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Trial registered on ANZCTR


Registration number
ACTRN12614001155684
Ethics application status
Approved
Date submitted
8/10/2014
Date registered
31/10/2014
Date last updated
20/02/2019
Date data sharing statement initially provided
20/02/2019
Date results information initially provided
20/02/2019
Type of registration
Prospectively registered

Titles & IDs
Public title
An interdisciplinary model of care for early detection of lung damage, smoking cessation support and management of chronic obstructive pulmonary disease (COPD).
Scientific title
A cluster randomised controlled trial evaluating a novel interdisciplinary community-based intervention aimed at screening, diagnosing and managing COPD in adult long-term smokers in primary care, compared with usual care, to improve health-related quality of life.
Secondary ID [1] 285437 0
Nil
Universal Trial Number (UTN)
U1111-1159-3500
Trial acronym
RADICALS (Review of Airway Dysfunction and Interdisciplinary Community-based care in Adult Long-term Smokers)
Linked study record

Health condition
Health condition(s) or problem(s) studied:
Chronic Obstructive Pulmonary Disease (COPD) 293196 0
Tobacco Smoking 293197 0
Condition category
Condition code
Respiratory 293471 293471 0 0
Chronic obstructive pulmonary disease
Public Health 293472 293472 0 0
Health service research
Mental Health 293624 293624 0 0
Addiction

Intervention/exposure
Study type
Interventional
Description of intervention(s) / exposure
Study participants receiving the intervention (i.e. those in the Interdisciplinary Care Group – ICG) will be managed using Wagner’s Chronic Care Model as the guiding framework. All participants in the intervention arm will receive smoking cessation support. Participants with FEV1/FVC <0.7 (diagnosed with COPD) will receive the Lung Foundation of Australia (LFA) booklet ‘Better Living with COPD – A Patient Guide’ and will be managed according to the COPD-X Plan. The intervention will be led by a practice nurse or a research pharmacist, a consultant pharmacist (accredited to undertake medication reviews) and a physiotherapist. These staff will work in collaboration with practice GPs. Health professionals involved in the project will be offered training. ‘Supporting smoking cessation: a guide for health professionals’ and COPD-X will form the basis of all interventions.
The key components of the intervention include intensive smoking cessation support, home-based pulmonary rehabilitation and home medication review. Participants will be followed up for a total of 12 months – the components of the above intervention will be implemented (subject to patient consent) if appropriate and as required throughout this time period.

Smoking cessation support:
Intensive smoking cessation support for participants will be coordinated by the practice nurse/research pharmacist and/or consultant pharmacist. QUIT (Registered Trademark) Resources and the assistance of other staff such as GPs, nurses and dieticians will be used, where appropriate. Pharmacotherapy (over-the-counter and/or prescription) will be recommended, if appropriate. If prescription medications are required to assist smoking cessation, these will be discussed with the GP. The intervention(s) offered will be individually tailored to the patient’s needs and preferences - as such, the duration of the smoking cessation support consultation between the above mentioned study staff (practice nurse/research pharmacist and/or consultant pharmacist) and the participants will vary according to the specific needs of the individual participant. Follow up phone calls to participants will be conducted one week and one month from initial consultation (i.e. at baseline) to re-emphasise the importance of quitting and long-term abstinence, and to discuss issues surrounding relapse and relapse prevention strategies. A standard question asked in the six and 12-month follow-up questionnaire will be utilised to monitor participants’ adherence to the smoking cessation strategies recommended.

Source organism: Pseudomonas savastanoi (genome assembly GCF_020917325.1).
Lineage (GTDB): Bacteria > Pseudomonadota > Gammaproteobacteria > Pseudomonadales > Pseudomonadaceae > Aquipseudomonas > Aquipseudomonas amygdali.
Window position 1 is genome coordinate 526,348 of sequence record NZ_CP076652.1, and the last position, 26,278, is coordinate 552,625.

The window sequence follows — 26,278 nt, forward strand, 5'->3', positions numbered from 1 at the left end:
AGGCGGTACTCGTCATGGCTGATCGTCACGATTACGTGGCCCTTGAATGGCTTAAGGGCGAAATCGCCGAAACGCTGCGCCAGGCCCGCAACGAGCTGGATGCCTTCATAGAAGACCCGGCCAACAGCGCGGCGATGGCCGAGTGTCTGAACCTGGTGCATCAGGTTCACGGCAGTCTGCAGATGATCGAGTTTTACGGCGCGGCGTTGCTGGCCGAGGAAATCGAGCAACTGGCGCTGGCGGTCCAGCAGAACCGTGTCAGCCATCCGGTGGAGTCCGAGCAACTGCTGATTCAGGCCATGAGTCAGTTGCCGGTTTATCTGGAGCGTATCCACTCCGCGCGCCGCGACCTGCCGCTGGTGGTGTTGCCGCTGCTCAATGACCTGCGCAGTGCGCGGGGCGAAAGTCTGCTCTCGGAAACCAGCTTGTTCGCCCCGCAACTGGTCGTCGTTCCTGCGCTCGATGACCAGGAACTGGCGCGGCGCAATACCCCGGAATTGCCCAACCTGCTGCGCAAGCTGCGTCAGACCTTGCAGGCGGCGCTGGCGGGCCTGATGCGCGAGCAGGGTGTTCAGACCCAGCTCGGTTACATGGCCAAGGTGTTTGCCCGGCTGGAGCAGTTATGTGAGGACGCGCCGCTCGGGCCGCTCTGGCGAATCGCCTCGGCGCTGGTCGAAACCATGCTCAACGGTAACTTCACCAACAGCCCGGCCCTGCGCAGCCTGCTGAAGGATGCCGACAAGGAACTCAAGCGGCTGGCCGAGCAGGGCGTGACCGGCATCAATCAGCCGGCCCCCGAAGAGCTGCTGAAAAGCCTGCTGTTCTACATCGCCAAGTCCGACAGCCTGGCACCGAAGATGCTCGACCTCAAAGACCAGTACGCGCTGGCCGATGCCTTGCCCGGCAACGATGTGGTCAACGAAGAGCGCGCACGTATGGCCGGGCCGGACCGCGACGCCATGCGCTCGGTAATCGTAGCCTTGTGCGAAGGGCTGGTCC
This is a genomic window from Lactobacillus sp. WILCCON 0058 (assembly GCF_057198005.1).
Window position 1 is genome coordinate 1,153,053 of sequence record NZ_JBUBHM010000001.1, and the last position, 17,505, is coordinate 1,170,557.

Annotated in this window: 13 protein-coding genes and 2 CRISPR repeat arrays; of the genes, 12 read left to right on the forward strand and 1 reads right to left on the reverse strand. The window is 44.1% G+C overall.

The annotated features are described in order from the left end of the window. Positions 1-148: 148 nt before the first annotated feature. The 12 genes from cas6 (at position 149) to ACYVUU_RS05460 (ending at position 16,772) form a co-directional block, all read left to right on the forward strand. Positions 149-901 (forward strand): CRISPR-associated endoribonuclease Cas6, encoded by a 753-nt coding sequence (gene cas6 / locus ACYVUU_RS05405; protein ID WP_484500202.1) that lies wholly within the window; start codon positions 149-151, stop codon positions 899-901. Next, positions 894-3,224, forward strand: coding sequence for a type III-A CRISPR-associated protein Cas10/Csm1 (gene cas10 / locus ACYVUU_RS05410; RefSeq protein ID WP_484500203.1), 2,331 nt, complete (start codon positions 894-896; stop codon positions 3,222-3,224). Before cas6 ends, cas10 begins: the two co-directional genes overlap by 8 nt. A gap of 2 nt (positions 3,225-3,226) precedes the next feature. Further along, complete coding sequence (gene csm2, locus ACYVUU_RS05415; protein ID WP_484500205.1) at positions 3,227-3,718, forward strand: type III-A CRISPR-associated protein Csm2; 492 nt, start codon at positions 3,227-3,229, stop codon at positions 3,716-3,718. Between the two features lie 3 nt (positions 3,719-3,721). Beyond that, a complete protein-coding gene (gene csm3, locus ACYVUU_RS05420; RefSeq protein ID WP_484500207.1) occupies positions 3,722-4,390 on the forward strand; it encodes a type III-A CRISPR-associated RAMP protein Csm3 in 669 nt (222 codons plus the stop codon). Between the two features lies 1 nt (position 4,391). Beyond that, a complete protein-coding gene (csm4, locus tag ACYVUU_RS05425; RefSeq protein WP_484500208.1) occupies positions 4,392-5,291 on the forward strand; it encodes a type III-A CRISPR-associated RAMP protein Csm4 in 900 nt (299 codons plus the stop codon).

Home-based pulmonary rehabilitation:
A home-based pulmonary rehabilitation model will be employed. Key components of this model include one home visit with weekly follow-up telephone calls using a motivational interviewing approach to build confidence and set goals. Home-based pulmonary rehabilitation will be prescribed based on each patient’s exercise capacity. A goal for walking distance will be set and distance will be recorded using a pedometer. Participants will be encouraged to exercise for 30 minutes, five times per week and to record the completion of this activity in a home diary. Resistance training for the arms and legs will utilise daily activities and equipment that is readily available in the home environment (e.g. step-ups on an internal or external step, sit to stand from a standard height chair, water bottles for upper limb weights). Participants will be contacted by a physiotherapist each week by telephone for seven weeks. During the weekly telephone calls, disease specific self management training and exercise progression will be achieved using the principles of motivational interviewing. Exercise goals and health goals will be discussed and documented each week in the home diary. The duration of the home visit and weekly follow-up phone calls will vary between participants as these components are driven by and individually tailored to each participant's needs.